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Presentation date

Summer 8-12-2021

College, Institute, or Department


Research Mentor

Dr. Angela Yetman


The most common congenital heart defect is a bicuspid aortic valve (BAV), which is often genetic and the cause is unknown. The defect occurs in only 1% of the general population. A BAV is not able to fully stop blood from leaking back into the heart, which is known as aortic regurgitation. Another common issue with a BAV is that it may be too stiff to fully open, which is known as aortic stenosis. In early childhood, children with aortic stenosis often need palliation with a balloon or surgical valvotomy. As these children develop, they may need subsequent, more definitive procedures such as a Ross procedure, insertion of a tissue valve or mechanical valve, or a valve repair. These definitive operations are used to address recurrent aortic stenosis or regurgitation. As a result, comparing the long-term complications of valve interventions in infancy was an area of considerable interest. The goal of this study was to compare whether one procedure is more effective in providing a more functional status in adulthood since comparative data on the morbidity and mortality associated with each definitive repair in a contemporaneous cohort is lacking. Clinical evidence suggests that repeat surgical procedures are very common in all surgical interventions for bicuspid aortic valve with aortic stenosis in childhood. Incidences of a greater number of aortic valve surgery is associated with a higher incidence of surgical complications and endocarditis. Long-term follow up on the odds of a composite adverse outcome are less with a Ross procedure.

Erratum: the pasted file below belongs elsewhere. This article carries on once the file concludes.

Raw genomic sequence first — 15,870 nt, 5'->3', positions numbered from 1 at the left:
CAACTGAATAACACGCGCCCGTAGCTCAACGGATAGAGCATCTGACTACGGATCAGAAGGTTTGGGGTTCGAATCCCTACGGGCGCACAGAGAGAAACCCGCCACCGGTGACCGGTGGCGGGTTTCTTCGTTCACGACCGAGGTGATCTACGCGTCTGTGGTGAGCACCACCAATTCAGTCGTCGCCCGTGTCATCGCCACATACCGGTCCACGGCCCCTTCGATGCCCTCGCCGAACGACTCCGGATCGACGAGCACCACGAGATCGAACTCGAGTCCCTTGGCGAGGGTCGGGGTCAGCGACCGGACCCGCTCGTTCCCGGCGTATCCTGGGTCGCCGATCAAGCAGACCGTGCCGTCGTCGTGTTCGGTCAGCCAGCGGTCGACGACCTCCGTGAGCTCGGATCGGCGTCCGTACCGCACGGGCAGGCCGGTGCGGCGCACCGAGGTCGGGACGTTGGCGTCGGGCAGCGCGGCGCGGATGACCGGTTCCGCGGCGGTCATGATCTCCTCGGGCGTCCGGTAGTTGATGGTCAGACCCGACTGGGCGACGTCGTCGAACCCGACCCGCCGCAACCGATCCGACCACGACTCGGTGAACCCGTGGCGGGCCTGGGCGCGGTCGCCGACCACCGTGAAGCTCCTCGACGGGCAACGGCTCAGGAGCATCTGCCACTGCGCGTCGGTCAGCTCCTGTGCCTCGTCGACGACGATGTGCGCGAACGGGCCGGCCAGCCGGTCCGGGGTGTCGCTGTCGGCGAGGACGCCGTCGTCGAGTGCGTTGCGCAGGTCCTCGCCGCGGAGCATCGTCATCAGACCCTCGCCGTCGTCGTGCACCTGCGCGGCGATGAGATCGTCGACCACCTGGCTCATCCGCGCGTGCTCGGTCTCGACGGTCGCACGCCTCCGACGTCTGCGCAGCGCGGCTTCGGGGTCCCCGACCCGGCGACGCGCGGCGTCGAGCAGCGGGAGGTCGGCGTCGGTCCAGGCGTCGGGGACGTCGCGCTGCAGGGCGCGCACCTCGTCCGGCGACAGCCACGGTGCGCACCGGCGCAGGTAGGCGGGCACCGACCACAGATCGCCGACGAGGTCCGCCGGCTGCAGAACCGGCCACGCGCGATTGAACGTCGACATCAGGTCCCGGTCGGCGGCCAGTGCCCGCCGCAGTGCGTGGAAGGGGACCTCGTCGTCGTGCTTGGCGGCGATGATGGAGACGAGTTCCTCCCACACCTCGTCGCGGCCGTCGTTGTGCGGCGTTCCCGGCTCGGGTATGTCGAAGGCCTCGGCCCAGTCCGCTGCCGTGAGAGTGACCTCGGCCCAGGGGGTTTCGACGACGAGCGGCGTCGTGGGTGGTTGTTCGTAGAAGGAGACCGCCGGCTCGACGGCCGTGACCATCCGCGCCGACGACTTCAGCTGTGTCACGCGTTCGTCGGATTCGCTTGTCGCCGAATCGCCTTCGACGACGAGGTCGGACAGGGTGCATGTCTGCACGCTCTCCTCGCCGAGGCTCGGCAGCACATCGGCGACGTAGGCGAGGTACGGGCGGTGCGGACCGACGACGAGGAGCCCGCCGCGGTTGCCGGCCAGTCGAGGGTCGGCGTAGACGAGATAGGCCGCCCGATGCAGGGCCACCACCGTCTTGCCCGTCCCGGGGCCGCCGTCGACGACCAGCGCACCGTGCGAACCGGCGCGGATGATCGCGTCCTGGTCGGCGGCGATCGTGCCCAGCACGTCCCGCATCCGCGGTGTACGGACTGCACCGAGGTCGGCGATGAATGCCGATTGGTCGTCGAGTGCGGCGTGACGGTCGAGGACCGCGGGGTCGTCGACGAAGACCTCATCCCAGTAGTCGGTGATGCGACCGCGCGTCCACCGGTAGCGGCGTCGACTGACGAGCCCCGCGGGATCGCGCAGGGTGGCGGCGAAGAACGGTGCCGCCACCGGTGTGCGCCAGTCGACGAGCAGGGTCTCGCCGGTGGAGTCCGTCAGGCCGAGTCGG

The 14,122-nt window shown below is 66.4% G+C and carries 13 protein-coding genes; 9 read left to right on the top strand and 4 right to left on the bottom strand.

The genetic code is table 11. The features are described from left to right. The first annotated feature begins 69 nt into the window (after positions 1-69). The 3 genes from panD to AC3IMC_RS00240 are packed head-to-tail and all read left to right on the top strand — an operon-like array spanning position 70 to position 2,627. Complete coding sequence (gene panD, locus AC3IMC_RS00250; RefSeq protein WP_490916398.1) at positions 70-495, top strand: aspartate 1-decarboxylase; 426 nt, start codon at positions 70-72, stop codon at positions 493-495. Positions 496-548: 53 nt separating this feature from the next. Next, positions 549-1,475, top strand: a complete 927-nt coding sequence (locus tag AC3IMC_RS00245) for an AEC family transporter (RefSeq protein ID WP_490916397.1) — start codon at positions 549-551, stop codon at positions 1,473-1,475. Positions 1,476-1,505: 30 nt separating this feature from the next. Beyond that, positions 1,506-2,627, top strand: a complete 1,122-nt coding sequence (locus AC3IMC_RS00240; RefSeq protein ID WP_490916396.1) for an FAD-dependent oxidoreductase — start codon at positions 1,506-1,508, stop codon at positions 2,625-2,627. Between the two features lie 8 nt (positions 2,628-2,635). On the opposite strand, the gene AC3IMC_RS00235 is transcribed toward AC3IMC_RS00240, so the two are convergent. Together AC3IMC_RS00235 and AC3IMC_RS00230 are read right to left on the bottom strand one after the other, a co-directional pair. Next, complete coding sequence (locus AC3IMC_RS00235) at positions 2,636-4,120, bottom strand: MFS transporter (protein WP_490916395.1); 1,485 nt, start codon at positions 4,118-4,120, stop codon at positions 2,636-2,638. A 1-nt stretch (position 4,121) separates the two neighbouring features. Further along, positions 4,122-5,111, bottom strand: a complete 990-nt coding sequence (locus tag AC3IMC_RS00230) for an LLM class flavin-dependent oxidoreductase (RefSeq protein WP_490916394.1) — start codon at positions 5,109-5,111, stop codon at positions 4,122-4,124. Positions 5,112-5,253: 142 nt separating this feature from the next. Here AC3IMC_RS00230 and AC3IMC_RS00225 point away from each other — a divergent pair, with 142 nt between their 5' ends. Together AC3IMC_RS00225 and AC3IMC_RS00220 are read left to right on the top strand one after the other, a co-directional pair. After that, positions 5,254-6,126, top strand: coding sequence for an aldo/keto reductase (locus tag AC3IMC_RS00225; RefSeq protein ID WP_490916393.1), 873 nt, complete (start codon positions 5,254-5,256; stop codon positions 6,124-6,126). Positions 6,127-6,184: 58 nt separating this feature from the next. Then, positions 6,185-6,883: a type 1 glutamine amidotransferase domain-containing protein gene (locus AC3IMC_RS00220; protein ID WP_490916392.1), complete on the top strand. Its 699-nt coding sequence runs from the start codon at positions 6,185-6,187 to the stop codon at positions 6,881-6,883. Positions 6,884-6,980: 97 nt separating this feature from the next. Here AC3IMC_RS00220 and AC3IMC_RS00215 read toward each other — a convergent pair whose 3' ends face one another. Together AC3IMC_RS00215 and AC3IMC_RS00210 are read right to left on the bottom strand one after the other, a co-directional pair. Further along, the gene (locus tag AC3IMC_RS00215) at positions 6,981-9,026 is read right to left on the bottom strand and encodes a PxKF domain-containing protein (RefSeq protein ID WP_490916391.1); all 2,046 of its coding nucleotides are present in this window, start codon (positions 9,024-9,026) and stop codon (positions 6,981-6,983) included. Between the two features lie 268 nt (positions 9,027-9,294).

bicuspid aortic valve, aortic stenosis, aortic insufficiency, congenital, childhood, arrhythmia, insufficiency, intervention, surgery, endocarditis, coarctation, defect

Long Term Outcome of Childhood Bicuspid Aortic Valve